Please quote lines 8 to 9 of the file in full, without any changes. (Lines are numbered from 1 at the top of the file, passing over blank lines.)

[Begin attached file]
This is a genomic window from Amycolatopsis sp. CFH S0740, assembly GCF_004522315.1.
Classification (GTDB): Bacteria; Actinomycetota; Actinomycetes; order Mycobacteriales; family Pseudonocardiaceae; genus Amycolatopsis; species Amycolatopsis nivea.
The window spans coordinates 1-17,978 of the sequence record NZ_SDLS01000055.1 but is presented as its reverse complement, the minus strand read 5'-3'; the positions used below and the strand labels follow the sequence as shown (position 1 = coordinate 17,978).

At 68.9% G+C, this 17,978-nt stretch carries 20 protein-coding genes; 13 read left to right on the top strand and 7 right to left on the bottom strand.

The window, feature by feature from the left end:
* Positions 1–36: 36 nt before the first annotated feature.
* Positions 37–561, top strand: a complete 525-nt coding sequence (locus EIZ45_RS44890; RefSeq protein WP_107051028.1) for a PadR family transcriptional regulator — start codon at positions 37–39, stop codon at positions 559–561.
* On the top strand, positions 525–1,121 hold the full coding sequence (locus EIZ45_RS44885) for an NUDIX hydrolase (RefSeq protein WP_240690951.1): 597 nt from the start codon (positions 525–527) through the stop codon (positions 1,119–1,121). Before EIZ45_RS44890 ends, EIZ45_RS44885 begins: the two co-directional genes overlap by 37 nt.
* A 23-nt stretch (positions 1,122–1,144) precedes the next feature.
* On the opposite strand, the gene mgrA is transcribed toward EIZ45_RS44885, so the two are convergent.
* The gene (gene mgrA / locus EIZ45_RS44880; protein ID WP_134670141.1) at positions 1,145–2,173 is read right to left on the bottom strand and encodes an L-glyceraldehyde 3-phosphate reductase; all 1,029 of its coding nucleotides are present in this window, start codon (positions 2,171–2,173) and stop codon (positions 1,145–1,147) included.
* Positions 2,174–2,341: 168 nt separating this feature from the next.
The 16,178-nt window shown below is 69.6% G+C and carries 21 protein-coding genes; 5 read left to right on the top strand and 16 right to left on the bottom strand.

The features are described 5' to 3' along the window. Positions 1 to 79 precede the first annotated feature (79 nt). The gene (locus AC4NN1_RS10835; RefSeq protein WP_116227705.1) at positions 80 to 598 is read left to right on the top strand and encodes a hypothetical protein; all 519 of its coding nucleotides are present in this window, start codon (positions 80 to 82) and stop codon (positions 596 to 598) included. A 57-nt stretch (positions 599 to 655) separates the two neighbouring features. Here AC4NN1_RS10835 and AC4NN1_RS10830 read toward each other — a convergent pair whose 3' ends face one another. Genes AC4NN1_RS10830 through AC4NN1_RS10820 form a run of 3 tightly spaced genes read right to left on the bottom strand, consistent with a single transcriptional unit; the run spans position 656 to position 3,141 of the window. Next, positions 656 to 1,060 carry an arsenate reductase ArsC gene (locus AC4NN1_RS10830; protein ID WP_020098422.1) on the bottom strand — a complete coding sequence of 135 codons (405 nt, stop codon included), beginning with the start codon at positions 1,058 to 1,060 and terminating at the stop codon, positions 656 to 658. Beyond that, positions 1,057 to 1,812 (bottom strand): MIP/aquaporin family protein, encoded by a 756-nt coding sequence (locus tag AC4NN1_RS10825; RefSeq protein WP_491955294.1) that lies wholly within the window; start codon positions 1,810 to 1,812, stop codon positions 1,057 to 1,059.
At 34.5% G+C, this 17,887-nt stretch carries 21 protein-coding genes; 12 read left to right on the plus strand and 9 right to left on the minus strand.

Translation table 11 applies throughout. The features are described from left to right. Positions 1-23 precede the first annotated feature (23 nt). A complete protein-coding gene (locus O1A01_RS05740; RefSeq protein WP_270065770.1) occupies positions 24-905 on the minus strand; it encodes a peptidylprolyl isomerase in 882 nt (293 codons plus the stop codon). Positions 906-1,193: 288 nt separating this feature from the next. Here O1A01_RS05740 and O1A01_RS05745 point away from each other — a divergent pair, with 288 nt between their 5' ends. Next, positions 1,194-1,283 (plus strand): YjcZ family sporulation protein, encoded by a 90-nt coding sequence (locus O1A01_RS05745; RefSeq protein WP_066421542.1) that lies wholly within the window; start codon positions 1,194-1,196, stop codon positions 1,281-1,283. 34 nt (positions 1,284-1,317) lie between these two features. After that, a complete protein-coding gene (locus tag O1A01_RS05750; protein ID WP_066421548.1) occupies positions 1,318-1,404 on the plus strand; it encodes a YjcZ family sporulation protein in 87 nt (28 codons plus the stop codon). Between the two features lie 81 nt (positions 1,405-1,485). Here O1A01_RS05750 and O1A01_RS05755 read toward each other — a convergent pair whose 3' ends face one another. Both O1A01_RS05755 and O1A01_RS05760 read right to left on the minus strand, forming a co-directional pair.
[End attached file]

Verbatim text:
* On the top strand, positions 525–1,121 hold the full coding sequence (locus EIZ45_RS44885) for an NUDIX hydrolase (RefSeq protein WP_240690951.1): 597 nt from the start codon (positions 525–527) through the stop codon (positions 1,119–1,121). Before EIZ45_RS44890 ends, EIZ45_RS44885 begins: the two co-directional genes overlap by 37 nt.
* A 23-nt stretch (positions 1,122–1,144) precedes the next feature.